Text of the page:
Written by Sara Lewis, Development Officer
Born in the fall of 1852, Hettie Catlett was the ninth child of 49-year-old John W. C. Catlett of Timberneck (1803-1883) and the fourth child of Frances “Fanny” Burwell Catlett (1814-1903), his second wife. Hettie’s birth was not celebrated in any known letters or journals, perhaps since, in the mid-19th century, 40 percent of children were not expected to reach their fifth birthday, especially those born in rural areas like Gloucester. Indeed, John Catlett had already lost two children as toddlers, among the five children borne by his first wife, Agnes Thruston (1806-1838).
Hettie’s father did not mention her birth in his daily farm journal,[i] which includes records of all farming activities on the property and household expenses. The farm, his career as an attorney, his political interests, and now a second brood of children were among his abundant management responsibilities. Throughout 1852 and in subsequent years, Catlett’s ledger records more than a few purchases of bitters of wild cherry and cherry pectoral, patent medicines made from alcohol, opiates, and cherry flavoring, offered to those suffering from pulmonary diseases, such as “consumption” (tuberculosis) and whooping cough. Apparently, doctors prescribed the medicine for members of the household and perhaps for his enslaved people who tended to the family and farm. In the decade before the Civil War, Catlett took care of the enslaved as they were his most valuable “liquid asset“.[ii]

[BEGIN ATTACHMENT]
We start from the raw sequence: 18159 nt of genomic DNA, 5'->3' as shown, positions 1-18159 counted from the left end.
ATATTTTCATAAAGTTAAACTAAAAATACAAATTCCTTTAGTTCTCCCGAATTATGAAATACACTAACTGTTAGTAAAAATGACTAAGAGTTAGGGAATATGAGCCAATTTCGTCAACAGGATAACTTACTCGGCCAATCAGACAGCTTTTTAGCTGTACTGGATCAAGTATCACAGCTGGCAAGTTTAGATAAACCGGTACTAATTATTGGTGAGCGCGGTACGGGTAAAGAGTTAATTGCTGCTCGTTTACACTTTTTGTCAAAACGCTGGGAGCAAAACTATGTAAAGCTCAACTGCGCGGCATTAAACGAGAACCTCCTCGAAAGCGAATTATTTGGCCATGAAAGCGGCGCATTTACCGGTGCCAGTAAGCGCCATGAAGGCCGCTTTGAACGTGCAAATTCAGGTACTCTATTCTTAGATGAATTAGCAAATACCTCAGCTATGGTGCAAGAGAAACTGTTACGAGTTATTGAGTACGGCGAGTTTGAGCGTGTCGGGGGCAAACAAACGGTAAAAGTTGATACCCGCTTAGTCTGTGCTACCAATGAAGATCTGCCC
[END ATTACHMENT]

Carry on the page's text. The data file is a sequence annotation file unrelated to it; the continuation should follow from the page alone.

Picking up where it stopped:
Thirty-eight years old when Hettie was born, Fanny was arguably not as busy as her husband. While she had 3 other young children, Charles (7), William (5), and Mary (2), she also had plenty of help: the 1850 US Census lists the family’s white servant, Lucy Flowers, and the Census Slave Schedule indicates the Catletts enslaved 43 people. Before Hettie’s birth, Fanny’s charges also included two children by John W.C. Catlett’s first marriage. After Hettie’s birth, Fanny would bear two more children.